It's not a pretty picture, though it might explain why most of the books on my shelves could literally fall apart before I can get them checked out to a student. 

Moral of the story? Let your education and legislative leaders know that it is time to restore funds for school libraries in Alabama! 

restore school libraries.jpg

Provisions from our library

Blogging Challenge for School Librarians, Day 17

What type of supplies and materials do you provide for students? How do you fund these items? Do your students/staff expect you to supply materials?

There are several "answers" to this question for our library program...I've definitely detected a pattern that there is never an easy answer to these prompts! 

For typical information-resource needs (if there is such a thing), our library provides an aged-but-I'm-working-on-it collection of books and periodicals supporting as many areas of the curriculum as we can muster. As mentioned on Day 15, I definitely have an ongoing list of desired books that would strengthen the massive holes in my current collection. The sparse collection of periodicals I have are either free from the state (Alabama Heritage), donations from parents (hunting/fishing magazine...and yes, I strip out any questionable pics or ads), and the few I can get with Scholastic dollars after a book fair. The only issue I have with that is a personal belief that one publisher shouldn't dominate a collection, but these are desperate times and it is what it is. 

After nearly 6 years of being drastically reduced or completed zeroed out, a renewal of state funds for school libraries would certainly help improve this, and quickly.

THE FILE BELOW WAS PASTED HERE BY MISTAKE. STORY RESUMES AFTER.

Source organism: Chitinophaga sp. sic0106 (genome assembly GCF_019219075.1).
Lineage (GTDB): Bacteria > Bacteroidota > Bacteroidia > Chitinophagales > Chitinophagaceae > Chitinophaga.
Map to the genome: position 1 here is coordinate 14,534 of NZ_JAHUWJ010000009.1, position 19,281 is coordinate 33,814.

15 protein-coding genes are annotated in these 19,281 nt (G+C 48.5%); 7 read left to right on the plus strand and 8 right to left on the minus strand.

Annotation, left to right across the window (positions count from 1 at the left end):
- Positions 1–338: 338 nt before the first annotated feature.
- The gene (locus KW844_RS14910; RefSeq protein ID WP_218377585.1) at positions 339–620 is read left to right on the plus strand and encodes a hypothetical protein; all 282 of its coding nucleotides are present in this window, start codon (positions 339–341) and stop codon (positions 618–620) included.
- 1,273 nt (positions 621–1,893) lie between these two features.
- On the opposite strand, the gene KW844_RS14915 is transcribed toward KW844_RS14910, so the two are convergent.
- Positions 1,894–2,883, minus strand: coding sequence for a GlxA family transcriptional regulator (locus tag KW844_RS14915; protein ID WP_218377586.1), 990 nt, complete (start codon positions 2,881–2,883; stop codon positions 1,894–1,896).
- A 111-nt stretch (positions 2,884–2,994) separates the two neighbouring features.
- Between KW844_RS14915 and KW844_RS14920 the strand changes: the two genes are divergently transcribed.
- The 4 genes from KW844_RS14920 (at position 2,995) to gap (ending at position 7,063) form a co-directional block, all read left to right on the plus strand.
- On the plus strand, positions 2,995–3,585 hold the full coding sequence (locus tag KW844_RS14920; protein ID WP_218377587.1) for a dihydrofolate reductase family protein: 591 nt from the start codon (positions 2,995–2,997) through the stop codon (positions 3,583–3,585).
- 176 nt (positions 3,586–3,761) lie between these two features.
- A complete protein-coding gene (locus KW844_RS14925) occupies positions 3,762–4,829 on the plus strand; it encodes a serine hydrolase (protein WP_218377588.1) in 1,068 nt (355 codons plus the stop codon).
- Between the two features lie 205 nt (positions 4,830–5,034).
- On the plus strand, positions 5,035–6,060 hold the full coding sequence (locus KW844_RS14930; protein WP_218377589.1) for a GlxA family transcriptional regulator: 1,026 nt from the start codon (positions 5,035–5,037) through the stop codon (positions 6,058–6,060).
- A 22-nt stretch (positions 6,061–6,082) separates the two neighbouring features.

Students and teachers have 24-hour access to cutting edge and professionally refereed research through the state's virtual library. The Alabama Virtual Library (AVL) is a truly fantastic collection of resources that I promote with teachers and students every single chance I have. Although a log in was required in the past, now devices are geo-authenticated which encourages even greater use of these resources. Though we do have access to other databases in my district such as Nettrekker for example, still the AVL is the absolute best tool for Alabama residents of any station in life, not just for academic use. 

Overdrive is another resource currently provided for our district to allow checkout of ebooks and audio books on their personal devices. I have very strong/mixed feelings about this tool, probably best left unsaid, but we do have it to offer to students and teachers. 

Reading supplies for my student book club, which meets twice each week for about an hour total, are provided through small sets of Scholastic Guided Reading leveled readers. In middle school I throw those levels by the wayside and instead put all of my focus on matching readers to books that interest them. In a community hard hit by the recession, I wouldn't dare expect my students or their parents to purchase copies of books at this point in time. I'll never forget the moment when the students who had signed up (about 30) visibly sighed in relief when I told them I wouldn't ask them to buy anything in order to participate. 

Any lesson materials for which I am primarily facilitating, such as crayons/colored pencils/markers/chart paper, are provided. Tech resources such as refurbished computers, Nooks, and access to the Nearpod software are newish and provided by a combination of local school funds, board-level funds, and grants I've written. 

For staff members, we provide printing and laminating services as close to free as we can get it. Students can print anything for .10 per sheet. Network access is provided in the library's bank of computers for teachers who are having issues with connection or access in their own rooms. We also have a Cricut for cutting out letters and designs teachers need for displays or lessons. Some teachers never use those, and others use them quite a bit. We also have a backup copier (ancient...I'm talking maybe 10 sheets per minute) for which teachers can pay .25 per page.

As far as expectations go, there has never been any issue with the kids. The only real challenge we have at all is when a teacher here or there abuses copy privileges, expecting class sets of items (over multiple times a day or week) without being willing to cover those charges.